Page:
Friday, 5 June 2009

The Acts of St Purnell

1. In these times there dwelt a Pharisee - a real son of a Pharisee - whose name was James, also known as Purnell, of the tribe known as the Blairites.

2. Now this James was a wealthy man, much loved by the ruling authorities, who did first raise him up to enrich the cultural life of the nation by urging the people to drink themselves stupid all night and to gamble away all of their hard-earned shekels, even unto the last coin.

2. And James did also enrich his own life by cleverly not rendering unto Caesar the capital gains tax that was Caesar's, through the designation of his primary dwelling as being his second home also. And the tax collectors marvelled at this wisdom, and did let it pass.

3. Presently, James was rewarded with power over all things that creep, crawl and otherwise propel their stricken limbs; yea, and also over those lame in spirit and mind who gibber in the darkness, the tribal elders in their homes and the ever-increasing numbers deemed shy of work.

4. And he did set about persecuting them with unholy zeal, for he did make the halt and the lame to jump through many demeaning hoops for their meagre allowance that is called Employment Support; and he did also promise to reward the less of Job with slavery.

5. And there was much gnashing of NHS teeth and rending of charity shop garments across the land; which did bring forth hymns of joy from the scribes of diverse daily parchments - yea, even unto the Daily Mail.

6. Then it came to pass that a glowering darkness did spread throughout the land, and the name of the darkness was Gordon.

7. Now the Blairites did tremble and call upon their Lord to save them.

8. But the Lord did forsake them; for, with a final wave of His hand, he declared his eternal love for the moneylenders of Switzerland and America; adding he would miraculously bring everlasting peace to the land of Israel, without quite specifying how or when.

9. In the meantime, however, James the Blairite did confound his enemies by swearing loyalty to Gordon, the usurper; and Gordon smiled on James, for he too nursed in his breast a deep hatred of the poor.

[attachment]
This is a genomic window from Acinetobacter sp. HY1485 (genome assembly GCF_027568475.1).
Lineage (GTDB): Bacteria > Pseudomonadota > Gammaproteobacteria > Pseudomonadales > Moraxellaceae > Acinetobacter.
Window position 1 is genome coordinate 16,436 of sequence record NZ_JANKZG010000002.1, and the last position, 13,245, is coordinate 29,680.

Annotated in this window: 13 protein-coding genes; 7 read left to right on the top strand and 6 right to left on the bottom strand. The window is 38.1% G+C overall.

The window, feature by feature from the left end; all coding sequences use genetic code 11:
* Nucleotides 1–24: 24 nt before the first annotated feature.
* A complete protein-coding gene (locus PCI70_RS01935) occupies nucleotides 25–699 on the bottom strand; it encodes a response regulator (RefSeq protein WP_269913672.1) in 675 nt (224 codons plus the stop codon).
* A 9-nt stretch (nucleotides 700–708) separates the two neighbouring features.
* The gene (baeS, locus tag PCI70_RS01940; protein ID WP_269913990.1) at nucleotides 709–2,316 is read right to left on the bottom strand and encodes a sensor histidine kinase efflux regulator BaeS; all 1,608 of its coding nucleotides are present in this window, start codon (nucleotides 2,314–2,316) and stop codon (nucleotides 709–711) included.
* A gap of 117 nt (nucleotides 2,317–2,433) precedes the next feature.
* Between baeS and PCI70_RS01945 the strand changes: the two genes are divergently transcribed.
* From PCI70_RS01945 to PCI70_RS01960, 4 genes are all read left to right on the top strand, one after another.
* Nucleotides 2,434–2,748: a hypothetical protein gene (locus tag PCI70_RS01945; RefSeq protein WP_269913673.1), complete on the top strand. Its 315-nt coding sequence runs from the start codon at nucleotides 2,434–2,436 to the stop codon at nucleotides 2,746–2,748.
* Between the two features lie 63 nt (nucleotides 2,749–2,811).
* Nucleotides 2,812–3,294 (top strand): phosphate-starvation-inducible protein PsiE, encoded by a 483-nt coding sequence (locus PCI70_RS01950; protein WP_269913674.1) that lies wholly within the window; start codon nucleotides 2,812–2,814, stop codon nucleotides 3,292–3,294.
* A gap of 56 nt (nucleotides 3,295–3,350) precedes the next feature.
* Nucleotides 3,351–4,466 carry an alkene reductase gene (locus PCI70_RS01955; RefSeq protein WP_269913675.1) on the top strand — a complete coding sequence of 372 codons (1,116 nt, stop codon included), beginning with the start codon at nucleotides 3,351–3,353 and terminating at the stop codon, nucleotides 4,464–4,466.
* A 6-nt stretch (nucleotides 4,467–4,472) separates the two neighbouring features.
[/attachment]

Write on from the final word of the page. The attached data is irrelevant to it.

10. Yet the darkness grew, covering the houses and second houses of the mighty.

11. For James had not been the only one to deceive the tax collectors.

12. And James began to feel sore afraid for his seat, which had once been deemed safe, and became sore vexed, and looked into his heart for guidance as he set off on the road that leads to Deselection.

13. There James did discover a deep and hitherto unknown love for the long-abandoned ways of the Labour Party, which moved him to declare in all of the parchments that he had seen the error of Gordon's ways.

14. As the scales fell from his eyes, so James did call for a government that measures itself by how it treats the poorest in society.

15. And the poorest in society were sore amazed, shaking their heads and saying unto each other: "Has not this fatherless Purnell been our worst tormentor?"

16. And even the lepers did agree, saying, "Pull the other one - but not too hard; for it hath bells on it ."

17. But James heard them not, for he did turn his face from Gordon and shake the dust from his shoes, writing many epistles to the daily parchments.

18. And the multitude did rejoice; for, if they had not much respect for Purnell, yet their loathing for Gordon was greater by an hundredfold in comparison.

19. And though Purnell did swear that he sought not to wrest power from Gordon, still it was plain to all that it would be an entirely different matter the day after Gordon delivered the nation into the hands of its enemies.

20. And that blessed day did draw ever nearer, as many humble sinners were converted to James' way of thinking and repented; yea, even the shameful harlots who dress in the window.

21. And the Tories saw that it was good, and spoke privily among themselves, praising the Lord and saying: "If the poor thought this Purnell was bad, let them wait and see what we have planned."

Thursday, 4 June 2009

Britain To Be Represented by Assorted Loons, Twerps and Would-Be Dictators

Britain's major political parties are preparing for the worst today, as an unprecedented number of voters go to the polling stations to elect absolutely anyone but a Labour, Conservative or Lib Dem candidate - no matter how irrelevant, barmy, or downright dangerous.

The Nazi Party is expected to pick up plenty of votes from people who lie awake at night foaming at the mouth at the thought of a domineering European dictatorship, while many others are expected to send UKIPocrite representatives to Europe to sign for their expenses and jump on the first Eurostar home.

Among the smaller parties likely to represent Britain's interests in the European Parliament are That's Life, the Thirtysomethings Party, al-Qaeda, Solidarnosc, The Big Brother House, the Yakuza, Mebyon Kernow, The Ting Tings, FARC and Slimio Berluscruki's Barely Legal Party.

"At least this year we won't have to worry about postal voting fraud," said a spokesman for the Electoral Commission this morning. "There are 38,249,094 elgible voters in the UK - and, for the first time in history, that's exactly how many ballot papers we're expecting."

Meanwhile, staff at Madame Tussauds are reported to be constructing an exciting new tourist attraction consisting of a tumbrel and guillotine, and have invited all 630 MPs to attend on consecutive days.

Plymouth Now Up To 1985, Say Time Warp Experts

The city of Plymouth - which, following a top-secret scientific experiment carried out by the Navy which went horribly wrong, was sucked into a time warp several decades ago - is reported to have caught up with the 1980s at last, according to reports that the Conservative-led council has just discovered Thatcherism.

Council leader Vivien Pengelly took time out from bleaching her hair to say that her plan to sell the city-owned bus company to a rich friend of a fellow Tory was inspired by Post Office Telephones' amusing Busby cartoon character and the gas board's elusive Sid.